Frederic Chopin - The Greatest Pianist from Poland

Polish composer Frederic Chopin took the piano world by storm. Known for his romantic and delicate compositions, his works keep being showcased all over the world. Read on to learn more about this genius musician!
Frederic Chopin - The Greatest Pianist from Poland

Last update: 04 January, 2021

Frederic Chopin is one of the best-known names in piano. In the psychological drama The Pianist by prolific film director Roman Polanski, Chopin’s piano works with unique craftsmanship play a vital role. Chopin was a Polish man who was deeply afflicted by a war-torn past, just as the main character in the movie. 

Born March 1, 1810, Frederic Chopin is best known internationally for his solo piano pieces. Though his piano works were brief, this great musician was the musical poet par excellence of refinement.

As we mentioned above, Chopin’s style was delicate and simple and provoked complex feelings.   He realized early on that his compositions weren’t right for big concert spaces but for intimate gatherings instead.

Did you know that Frederic Chopin only named a few compositions? He believed giving them meaning was unnecessary. His goal when composing was creating a beautiful melody, not conveying a superficial story. According to Frederic Chopin, solely simplicity emerges as the reward of art. 

According to musicologists, Chopin’s works show a strong chromaticity.  This means that he used notes of different scales to create a unique piece.   Not only are they difficult to play but they’re also breathtakingly beautiful to listen to. 

Frederic Chopin.

Early life

Chopin’s father was employed as a private tutor to an array of Polish aristocratic families, one of whom he married. Perhaps this is how Frederic got his innate passion for teaching.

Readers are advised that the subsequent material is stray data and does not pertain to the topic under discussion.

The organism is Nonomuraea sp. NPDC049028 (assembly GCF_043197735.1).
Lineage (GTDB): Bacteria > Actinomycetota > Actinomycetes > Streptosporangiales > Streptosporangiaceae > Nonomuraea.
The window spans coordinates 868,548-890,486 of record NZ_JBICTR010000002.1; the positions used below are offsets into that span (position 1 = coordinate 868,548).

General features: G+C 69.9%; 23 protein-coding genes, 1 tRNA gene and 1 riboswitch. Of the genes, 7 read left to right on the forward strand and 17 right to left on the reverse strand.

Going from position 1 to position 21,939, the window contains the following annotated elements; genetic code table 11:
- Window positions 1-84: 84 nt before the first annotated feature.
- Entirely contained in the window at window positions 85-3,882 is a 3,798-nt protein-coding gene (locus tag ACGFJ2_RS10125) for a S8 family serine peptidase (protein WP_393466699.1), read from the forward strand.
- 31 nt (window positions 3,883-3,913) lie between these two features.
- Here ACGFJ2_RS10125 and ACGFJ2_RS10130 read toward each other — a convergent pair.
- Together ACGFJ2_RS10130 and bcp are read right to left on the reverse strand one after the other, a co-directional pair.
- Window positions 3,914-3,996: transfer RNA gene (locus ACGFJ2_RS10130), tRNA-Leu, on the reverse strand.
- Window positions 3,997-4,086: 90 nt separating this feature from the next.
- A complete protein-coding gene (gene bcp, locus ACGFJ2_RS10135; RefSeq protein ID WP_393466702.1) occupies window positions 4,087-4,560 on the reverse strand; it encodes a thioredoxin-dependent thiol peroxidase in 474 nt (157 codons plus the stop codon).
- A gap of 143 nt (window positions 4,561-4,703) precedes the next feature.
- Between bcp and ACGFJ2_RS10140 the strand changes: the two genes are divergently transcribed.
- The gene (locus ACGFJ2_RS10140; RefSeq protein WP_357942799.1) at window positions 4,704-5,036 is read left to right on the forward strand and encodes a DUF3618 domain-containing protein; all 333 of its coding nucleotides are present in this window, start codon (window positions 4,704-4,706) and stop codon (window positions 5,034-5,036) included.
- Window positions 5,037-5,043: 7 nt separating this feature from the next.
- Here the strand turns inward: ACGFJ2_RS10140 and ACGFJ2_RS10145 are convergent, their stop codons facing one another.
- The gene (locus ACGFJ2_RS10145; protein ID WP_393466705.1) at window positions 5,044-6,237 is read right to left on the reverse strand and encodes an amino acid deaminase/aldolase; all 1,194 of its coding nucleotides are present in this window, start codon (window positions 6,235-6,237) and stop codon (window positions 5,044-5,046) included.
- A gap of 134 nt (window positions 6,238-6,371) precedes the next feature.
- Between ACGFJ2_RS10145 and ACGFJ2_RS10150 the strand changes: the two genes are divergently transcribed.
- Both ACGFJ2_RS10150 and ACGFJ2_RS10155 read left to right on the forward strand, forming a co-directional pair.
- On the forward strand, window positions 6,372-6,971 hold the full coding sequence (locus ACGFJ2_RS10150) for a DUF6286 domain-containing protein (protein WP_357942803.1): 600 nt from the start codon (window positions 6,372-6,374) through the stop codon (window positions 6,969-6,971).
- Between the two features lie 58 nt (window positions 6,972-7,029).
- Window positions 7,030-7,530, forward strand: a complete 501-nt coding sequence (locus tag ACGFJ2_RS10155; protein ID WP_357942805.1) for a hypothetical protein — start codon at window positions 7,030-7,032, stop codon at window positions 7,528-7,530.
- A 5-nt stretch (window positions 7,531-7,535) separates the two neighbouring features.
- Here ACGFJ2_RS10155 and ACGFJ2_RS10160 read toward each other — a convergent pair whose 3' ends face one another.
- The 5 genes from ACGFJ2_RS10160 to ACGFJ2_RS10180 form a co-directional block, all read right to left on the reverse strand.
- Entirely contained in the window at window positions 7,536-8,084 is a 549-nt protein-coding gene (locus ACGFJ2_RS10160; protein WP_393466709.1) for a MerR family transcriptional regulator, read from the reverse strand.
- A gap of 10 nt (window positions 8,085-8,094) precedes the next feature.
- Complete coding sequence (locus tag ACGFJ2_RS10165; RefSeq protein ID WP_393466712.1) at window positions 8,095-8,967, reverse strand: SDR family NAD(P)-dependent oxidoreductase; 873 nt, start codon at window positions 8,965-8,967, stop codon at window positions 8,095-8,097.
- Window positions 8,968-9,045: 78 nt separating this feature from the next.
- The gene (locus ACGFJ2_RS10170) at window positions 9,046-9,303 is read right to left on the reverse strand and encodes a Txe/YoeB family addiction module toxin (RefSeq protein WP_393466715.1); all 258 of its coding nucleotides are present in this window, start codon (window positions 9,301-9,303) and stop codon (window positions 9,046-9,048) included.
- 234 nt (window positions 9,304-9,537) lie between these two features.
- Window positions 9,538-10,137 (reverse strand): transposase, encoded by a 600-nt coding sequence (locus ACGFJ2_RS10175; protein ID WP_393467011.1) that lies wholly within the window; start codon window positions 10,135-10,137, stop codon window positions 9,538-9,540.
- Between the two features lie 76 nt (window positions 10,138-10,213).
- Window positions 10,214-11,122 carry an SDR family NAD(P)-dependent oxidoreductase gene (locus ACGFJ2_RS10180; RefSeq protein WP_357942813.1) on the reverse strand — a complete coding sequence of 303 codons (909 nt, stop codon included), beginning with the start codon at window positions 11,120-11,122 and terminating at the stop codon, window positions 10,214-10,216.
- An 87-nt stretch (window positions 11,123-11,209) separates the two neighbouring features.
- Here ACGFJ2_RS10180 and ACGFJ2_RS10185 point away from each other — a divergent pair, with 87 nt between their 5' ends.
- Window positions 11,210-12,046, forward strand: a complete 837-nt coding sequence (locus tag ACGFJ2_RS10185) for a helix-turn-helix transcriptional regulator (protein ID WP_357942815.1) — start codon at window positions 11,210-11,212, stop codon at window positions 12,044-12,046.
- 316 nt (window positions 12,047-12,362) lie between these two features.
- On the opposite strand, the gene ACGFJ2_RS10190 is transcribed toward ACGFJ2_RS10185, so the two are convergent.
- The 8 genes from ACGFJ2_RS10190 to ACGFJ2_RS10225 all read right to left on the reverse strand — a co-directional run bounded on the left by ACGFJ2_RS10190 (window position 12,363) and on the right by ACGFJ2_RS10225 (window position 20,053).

Frederic’s beloved mother and eldest sister both played the piano. However, it’s more than obvious that the prolific child was the most talented one in the artistic family.

As an infant, Chopin was moved when he listened to his mother or sister playing the piano. At only six years of age, he was able to replay what he heard and create new tunes.

A few years later, Chopin was considered a child prodigy. Amazingly, he was even invited to play the piano for an elite group of people, including the famous Russian czar Alexander I.

Chopin entered the new Warsaw Conservatory of Music at age 16. There, his teachers let him develop piano pieces with individuality. After all, it’s impossible to check his individual imagination by academic demands.

As an infant and teen, Chopin developed a strong love for Poland. During his life, the Polish musical influence incredibly influenced his compositions.

Regardless of his success in Warsaw, Chopin urgently needed a wider musical experience. So, he left Poland. He visited Vienna, a city which enormously celebrated him. And his many concerts turned him into a celebrated pianist.

After his return to Poland, Frederic immediately planned another trip. Unfortunately, misery awaited him. One year later, Chopin left Warsaw due to the disturbed state for a European tour.